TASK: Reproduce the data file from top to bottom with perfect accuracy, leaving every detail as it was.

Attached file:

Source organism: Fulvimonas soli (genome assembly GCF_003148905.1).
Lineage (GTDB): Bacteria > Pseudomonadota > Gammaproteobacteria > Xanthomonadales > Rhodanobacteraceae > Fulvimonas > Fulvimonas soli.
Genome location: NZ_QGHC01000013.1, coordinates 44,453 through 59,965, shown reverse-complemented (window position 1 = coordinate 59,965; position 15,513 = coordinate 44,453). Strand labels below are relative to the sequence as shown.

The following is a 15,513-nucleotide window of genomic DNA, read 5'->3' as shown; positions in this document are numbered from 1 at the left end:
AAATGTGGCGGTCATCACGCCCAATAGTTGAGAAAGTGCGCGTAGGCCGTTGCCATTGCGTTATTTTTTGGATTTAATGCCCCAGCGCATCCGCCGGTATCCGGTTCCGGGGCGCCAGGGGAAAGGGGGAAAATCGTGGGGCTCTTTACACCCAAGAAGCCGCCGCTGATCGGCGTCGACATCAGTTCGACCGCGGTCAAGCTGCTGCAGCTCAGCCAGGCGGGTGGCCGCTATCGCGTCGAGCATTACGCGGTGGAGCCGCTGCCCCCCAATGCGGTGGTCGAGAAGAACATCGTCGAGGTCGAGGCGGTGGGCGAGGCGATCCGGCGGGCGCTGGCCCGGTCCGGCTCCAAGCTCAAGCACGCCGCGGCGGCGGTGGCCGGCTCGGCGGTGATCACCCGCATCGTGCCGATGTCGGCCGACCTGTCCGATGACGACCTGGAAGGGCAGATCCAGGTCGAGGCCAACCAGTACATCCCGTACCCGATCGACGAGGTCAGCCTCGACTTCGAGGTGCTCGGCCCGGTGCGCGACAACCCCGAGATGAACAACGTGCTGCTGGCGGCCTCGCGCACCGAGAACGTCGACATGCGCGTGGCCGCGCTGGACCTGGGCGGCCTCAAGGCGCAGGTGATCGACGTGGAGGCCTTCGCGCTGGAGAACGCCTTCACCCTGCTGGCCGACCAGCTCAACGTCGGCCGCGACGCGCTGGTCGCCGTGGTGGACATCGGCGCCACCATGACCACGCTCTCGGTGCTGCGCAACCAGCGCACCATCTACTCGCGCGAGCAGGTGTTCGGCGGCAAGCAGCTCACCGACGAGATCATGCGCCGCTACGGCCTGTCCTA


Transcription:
Source organism: Fulvimonas soli (genome assembly GCF_003148905.1).
Lineage (GTDB): Bacteria > Pseudomonadota > Gammaproteobacteria > Xanthomonadales > Rhodanobacteraceae > Fulvimonas > Fulvimonas soli.
Genome location: NZ_QGHC01000013.1, coordinates 44,453 through 59,965, shown reverse-complemented (window position 1 = coordinate 59,965; position 15,513 = coordinate 44,453). Strand labels below are relative to the sequence as shown.

The following is a 15,513-nucleotide window of genomic DNA, read 5'->3' as shown; positions in this document are numbered from 1 at the left end:
AAATGTGGCGGTCATCACGCCCAATAGTTGAGAAAGTGCGCGTAGGCCGTTGCCATTGCGTTATTTTTTGGATTTAATGCCCCAGCGCATCCGCCGGTATCCGGTTCCGGGGCGCCAGGGGAAAGGGGGAAAATCGTGGGGCTCTTTACACCCAAGAAGCCGCCGCTGATCGGCGTCGACATCAGTTCGACCGCGGTCAAGCTGCTGCAGCTCAGCCAGGCGGGTGGCCGCTATCGCGTCGAGCATTACGCGGTGGAGCCGCTGCCCCCCAATGCGGTGGTCGAGAAGAACATCGTCGAGGTCGAGGCGGTGGGCGAGGCGATCCGGCGGGCGCTGGCCCGGTCCGGCTCCAAGCTCAAGCACGCCGCGGCGGCGGTGGCCGGCTCGGCGGTGATCACCCGCATCGTGCCGATGTCGGCCGACCTGTCCGATGACGACCTGGAAGGGCAGATCCAGGTCGAGGCCAACCAGTACATCCCGTACCCGATCGACGAGGTCAGCCTCGACTTCGAGGTGCTCGGCCCGGTGCGCGACAACCCCGAGATGAACAACGTGCTGCTGGCGGCCTCGCGCACCGAGAACGTCGACATGCGCGTGGCCGCGCTGGACCTGGGCGGCCTCAAGGCGCAGGTGATCGACGTGGAGGCCTTCGCGCTGGAGAACGCCTTCACCCTGCTGGCCGACCAGCTCAACGTCGGCCGCGACGCGCTGGTCGCCGTGGTGGACATCGGCGCCACCATGACCACGCTCTCGGTGCTGCGCAACCAGCGCACCATCTACTCGCGCGAGCAGGTGTTCGGCGGCAAGCAGCTCACCGACGAGATCATGCGCCGCTACGGCCTGTCCTA